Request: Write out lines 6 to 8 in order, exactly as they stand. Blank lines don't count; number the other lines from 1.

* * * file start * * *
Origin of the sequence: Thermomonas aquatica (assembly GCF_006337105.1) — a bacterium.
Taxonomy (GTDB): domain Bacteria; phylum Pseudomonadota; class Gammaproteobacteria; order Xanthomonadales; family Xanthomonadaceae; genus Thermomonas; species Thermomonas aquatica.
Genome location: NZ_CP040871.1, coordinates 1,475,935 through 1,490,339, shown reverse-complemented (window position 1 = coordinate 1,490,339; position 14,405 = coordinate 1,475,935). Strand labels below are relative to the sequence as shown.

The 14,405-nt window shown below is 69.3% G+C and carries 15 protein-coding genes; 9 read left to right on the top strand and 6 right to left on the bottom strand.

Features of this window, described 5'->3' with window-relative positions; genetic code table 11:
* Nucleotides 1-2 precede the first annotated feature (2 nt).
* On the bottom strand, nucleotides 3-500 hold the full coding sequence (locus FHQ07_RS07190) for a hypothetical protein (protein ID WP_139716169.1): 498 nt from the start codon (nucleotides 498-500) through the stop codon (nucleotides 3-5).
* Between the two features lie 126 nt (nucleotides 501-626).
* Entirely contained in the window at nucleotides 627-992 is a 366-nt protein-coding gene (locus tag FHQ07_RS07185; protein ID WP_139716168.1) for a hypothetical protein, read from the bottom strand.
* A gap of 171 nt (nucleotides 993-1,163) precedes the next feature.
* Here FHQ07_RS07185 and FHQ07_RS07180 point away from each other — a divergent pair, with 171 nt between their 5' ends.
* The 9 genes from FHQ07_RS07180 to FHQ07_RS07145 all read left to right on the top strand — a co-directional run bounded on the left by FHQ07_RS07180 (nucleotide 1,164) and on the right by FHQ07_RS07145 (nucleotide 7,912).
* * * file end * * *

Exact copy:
* Nucleotides 1-2 precede the first annotated feature (2 nt).
* On the bottom strand, nucleotides 3-500 hold the full coding sequence (locus FHQ07_RS07190) for a hypothetical protein (protein ID WP_139716169.1): 498 nt from the start codon (nucleotides 498-500) through the stop codon (nucleotides 3-5).
* Between the two features lie 126 nt (nucleotides 501-626).